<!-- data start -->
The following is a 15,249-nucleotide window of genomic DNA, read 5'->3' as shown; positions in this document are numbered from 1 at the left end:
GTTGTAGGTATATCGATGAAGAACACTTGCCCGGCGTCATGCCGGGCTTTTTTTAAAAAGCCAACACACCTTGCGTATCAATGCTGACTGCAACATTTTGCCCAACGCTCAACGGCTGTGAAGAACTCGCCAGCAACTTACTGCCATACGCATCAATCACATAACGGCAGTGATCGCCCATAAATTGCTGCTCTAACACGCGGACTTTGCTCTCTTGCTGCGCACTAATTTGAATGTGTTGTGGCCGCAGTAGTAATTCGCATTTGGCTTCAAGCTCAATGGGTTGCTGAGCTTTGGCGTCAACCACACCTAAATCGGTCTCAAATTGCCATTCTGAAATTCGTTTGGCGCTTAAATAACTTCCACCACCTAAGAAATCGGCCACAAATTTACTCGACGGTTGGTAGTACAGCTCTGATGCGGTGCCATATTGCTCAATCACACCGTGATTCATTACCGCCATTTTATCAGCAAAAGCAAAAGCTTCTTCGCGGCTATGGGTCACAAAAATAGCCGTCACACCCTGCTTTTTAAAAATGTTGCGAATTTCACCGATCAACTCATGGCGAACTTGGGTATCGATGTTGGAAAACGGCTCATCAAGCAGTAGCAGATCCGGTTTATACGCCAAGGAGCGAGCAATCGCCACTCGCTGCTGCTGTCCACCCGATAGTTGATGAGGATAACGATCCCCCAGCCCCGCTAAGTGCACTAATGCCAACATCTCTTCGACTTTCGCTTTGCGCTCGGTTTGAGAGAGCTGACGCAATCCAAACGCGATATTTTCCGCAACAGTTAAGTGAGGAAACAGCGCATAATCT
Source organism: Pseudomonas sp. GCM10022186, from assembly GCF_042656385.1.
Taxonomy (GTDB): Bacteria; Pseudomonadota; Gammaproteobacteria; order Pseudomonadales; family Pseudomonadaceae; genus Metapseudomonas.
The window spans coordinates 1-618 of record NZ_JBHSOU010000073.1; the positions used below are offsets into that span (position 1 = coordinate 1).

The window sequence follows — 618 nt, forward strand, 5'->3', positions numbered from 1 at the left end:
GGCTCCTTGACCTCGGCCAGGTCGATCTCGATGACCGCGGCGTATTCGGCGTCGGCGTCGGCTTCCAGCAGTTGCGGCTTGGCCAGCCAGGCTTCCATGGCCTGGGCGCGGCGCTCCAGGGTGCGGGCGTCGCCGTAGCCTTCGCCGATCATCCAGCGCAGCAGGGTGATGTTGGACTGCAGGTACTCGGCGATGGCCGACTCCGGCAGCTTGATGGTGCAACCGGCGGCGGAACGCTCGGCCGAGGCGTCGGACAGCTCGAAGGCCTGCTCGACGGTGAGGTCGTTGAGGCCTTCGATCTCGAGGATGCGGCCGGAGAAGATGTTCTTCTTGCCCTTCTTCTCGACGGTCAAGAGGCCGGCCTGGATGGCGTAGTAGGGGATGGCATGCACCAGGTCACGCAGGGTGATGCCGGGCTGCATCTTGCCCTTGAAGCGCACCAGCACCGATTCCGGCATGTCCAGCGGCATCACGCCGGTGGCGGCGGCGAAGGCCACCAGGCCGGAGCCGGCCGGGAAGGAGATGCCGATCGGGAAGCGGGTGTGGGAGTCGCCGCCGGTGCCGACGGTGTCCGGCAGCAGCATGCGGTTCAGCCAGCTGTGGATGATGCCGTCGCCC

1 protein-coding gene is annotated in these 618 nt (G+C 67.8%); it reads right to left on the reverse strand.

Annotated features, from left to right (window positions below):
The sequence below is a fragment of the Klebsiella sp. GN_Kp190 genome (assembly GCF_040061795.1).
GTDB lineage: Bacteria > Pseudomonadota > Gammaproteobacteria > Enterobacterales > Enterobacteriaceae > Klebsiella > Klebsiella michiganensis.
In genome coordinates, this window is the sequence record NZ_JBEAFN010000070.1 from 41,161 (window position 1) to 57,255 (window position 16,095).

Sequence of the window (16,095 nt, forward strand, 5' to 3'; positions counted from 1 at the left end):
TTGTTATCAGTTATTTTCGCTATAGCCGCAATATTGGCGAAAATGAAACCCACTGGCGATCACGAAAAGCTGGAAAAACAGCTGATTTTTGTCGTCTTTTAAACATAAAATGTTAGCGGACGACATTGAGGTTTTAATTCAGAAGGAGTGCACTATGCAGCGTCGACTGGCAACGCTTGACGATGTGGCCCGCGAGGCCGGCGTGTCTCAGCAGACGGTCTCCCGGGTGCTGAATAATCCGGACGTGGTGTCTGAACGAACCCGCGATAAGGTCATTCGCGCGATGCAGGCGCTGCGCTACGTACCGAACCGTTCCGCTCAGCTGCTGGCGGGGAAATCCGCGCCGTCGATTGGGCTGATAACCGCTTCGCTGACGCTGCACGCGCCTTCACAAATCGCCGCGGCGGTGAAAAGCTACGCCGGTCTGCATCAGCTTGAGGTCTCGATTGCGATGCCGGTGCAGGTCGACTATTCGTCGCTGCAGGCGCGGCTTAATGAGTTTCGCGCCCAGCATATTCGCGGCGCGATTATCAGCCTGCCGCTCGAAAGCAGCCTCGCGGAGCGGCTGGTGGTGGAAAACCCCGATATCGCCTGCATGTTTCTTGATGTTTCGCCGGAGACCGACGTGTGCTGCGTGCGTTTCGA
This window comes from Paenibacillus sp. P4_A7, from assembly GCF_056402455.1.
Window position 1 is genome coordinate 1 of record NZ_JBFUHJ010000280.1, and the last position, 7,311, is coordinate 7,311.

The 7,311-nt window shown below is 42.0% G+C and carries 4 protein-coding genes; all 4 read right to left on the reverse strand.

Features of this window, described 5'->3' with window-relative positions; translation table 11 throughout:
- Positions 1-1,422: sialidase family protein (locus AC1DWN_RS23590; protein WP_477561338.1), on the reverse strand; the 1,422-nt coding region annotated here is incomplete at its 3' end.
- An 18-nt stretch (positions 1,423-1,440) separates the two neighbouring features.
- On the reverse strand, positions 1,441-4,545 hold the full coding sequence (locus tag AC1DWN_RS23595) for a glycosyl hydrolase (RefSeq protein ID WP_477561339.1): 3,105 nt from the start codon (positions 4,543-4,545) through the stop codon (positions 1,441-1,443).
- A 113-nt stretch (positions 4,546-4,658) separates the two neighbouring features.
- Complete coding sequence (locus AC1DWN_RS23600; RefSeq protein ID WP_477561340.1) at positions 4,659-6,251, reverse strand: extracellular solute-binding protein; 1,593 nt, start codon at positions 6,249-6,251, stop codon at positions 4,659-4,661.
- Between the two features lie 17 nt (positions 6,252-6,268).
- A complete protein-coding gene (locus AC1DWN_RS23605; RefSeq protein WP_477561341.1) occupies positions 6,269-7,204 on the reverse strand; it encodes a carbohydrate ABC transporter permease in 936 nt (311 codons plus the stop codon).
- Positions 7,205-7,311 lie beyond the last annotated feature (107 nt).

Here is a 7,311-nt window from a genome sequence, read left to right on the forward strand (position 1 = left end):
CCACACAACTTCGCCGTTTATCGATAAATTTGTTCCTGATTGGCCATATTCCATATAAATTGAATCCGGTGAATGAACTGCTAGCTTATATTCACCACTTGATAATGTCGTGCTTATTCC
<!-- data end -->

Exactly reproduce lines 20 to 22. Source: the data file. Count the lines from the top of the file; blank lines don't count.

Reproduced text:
- An 18-nt stretch (positions 1,423-1,440) separates the two neighbouring features.
- On the reverse strand, positions 1,441-4,545 hold the full coding sequence (locus tag AC1DWN_RS23595) for a glycosyl hydrolase (RefSeq protein ID WP_477561339.1): 3,105 nt from the start codon (positions 4,543-4,545) through the stop codon (positions 1,441-1,443).
- A 113-nt stretch (positions 4,546-4,658) separates the two neighbouring features.